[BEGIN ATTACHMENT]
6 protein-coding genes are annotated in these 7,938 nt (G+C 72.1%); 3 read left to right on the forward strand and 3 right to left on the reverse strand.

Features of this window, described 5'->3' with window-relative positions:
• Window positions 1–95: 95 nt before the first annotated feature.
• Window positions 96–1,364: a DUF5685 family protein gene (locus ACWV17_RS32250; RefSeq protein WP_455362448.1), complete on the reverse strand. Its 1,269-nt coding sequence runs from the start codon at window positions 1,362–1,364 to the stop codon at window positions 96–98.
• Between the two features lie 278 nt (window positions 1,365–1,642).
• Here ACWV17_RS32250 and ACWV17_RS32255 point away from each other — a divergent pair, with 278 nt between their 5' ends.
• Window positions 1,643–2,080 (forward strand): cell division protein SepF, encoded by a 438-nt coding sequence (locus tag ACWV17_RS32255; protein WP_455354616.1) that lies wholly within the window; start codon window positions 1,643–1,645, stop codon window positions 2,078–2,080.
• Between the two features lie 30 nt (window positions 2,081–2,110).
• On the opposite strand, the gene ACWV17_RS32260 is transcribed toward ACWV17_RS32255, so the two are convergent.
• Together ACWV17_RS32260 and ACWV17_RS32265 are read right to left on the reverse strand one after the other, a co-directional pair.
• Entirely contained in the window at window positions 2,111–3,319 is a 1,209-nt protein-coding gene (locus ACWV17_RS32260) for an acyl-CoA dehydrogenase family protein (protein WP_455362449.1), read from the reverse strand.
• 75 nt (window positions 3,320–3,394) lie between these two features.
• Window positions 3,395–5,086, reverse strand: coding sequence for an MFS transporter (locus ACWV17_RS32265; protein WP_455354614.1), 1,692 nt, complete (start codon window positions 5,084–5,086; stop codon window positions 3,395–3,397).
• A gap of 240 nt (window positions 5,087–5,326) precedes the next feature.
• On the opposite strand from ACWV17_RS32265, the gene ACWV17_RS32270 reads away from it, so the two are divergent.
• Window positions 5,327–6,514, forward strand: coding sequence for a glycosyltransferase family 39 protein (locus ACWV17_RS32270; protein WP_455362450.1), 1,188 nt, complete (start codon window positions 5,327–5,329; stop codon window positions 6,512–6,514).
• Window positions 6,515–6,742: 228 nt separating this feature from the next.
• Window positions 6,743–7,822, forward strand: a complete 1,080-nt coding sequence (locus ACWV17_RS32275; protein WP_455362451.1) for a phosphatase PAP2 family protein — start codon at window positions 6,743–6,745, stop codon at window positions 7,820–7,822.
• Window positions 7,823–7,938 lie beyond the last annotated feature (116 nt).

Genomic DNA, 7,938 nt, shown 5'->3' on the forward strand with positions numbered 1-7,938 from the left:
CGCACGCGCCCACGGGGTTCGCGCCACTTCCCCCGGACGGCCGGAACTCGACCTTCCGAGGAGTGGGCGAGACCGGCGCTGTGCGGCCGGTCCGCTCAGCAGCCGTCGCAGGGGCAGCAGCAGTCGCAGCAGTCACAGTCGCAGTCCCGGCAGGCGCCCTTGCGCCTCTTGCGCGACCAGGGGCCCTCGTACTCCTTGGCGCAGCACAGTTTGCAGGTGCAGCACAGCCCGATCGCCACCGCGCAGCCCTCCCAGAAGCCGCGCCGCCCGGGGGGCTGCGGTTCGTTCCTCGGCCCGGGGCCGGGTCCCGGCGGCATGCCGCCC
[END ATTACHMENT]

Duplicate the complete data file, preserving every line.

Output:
6 protein-coding genes are annotated in these 7,938 nt (G+C 72.1%); 3 read left to right on the forward strand and 3 right to left on the reverse strand.

Features of this window, described 5'->3' with window-relative positions:
• Window positions 1–95: 95 nt before the first annotated feature.
• Window positions 96–1,364: a DUF5685 family protein gene (locus ACWV17_RS32250; RefSeq protein WP_455362448.1), complete on the reverse strand. Its 1,269-nt coding sequence runs from the start codon at window positions 1,362–1,364 to the stop codon at window positions 96–98.
• Between the two features lie 278 nt (window positions 1,365–1,642).
• Here ACWV17_RS32250 and ACWV17_RS32255 point away from each other — a divergent pair, with 278 nt between their 5' ends.
• Window positions 1,643–2,080 (forward strand): cell division protein SepF, encoded by a 438-nt coding sequence (locus tag ACWV17_RS32255; protein WP_455354616.1) that lies wholly within the window; start codon window positions 1,643–1,645, stop codon window positions 2,078–2,080.
• Between the two features lie 30 nt (window positions 2,081–2,110).
• On the opposite strand, the gene ACWV17_RS32260 is transcribed toward ACWV17_RS32255, so the two are convergent.
• Together ACWV17_RS32260 and ACWV17_RS32265 are read right to left on the reverse strand one after the other, a co-directional pair.
• Entirely contained in the window at window positions 2,111–3,319 is a 1,209-nt protein-coding gene (locus ACWV17_RS32260) for an acyl-CoA dehydrogenase family protein (protein WP_455362449.1), read from the reverse strand.
• 75 nt (window positions 3,320–3,394) lie between these two features.
• Window positions 3,395–5,086, reverse strand: coding sequence for an MFS transporter (locus ACWV17_RS32265; protein WP_455354614.1), 1,692 nt, complete (start codon window positions 5,084–5,086; stop codon window positions 3,395–3,397).
• A gap of 240 nt (window positions 5,087–5,326) precedes the next feature.
• On the opposite strand from ACWV17_RS32265, the gene ACWV17_RS32270 reads away from it, so the two are divergent.
• Window positions 5,327–6,514, forward strand: coding sequence for a glycosyltransferase family 39 protein (locus ACWV17_RS32270; protein WP_455362450.1), 1,188 nt, complete (start codon window positions 5,327–5,329; stop codon window positions 6,512–6,514).
• Window positions 6,515–6,742: 228 nt separating this feature from the next.
• Window positions 6,743–7,822, forward strand: a complete 1,080-nt coding sequence (locus ACWV17_RS32275; protein WP_455362451.1) for a phosphatase PAP2 family protein — start codon at window positions 6,743–6,745, stop codon at window positions 7,820–7,822.
• Window positions 7,823–7,938 lie beyond the last annotated feature (116 nt).

Genomic DNA, 7,938 nt, shown 5'->3' on the forward strand with positions numbered 1-7,938 from the left:
CGCACGCGCCCACGGGGTTCGCGCCACTTCCCCCGGACGGCCGGAACTCGACCTTCCGAGGAGTGGGCGAGACCGGCGCTGTGCGGCCGGTCCGCTCAGCAGCCGTCGCAGGGGCAGCAGCAGTCGCAGCAGTCACAGTCGCAGTCCCGGCAGGCGCCCTTGCGCCTCTTGCGCGACCAGGGGCCCTCGTACTCCTTGGCGCAGCACAGTTTGCAGGTGCAGCACAGCCCGATCGCCACCGCGCAGCCCTCCCAGAAGCCGCGCCGCCCGGGGGGCTGCGGTTCGTTCCTCGGCCCGGGGCCGGGTCCCGGCGGCATGCCGCCC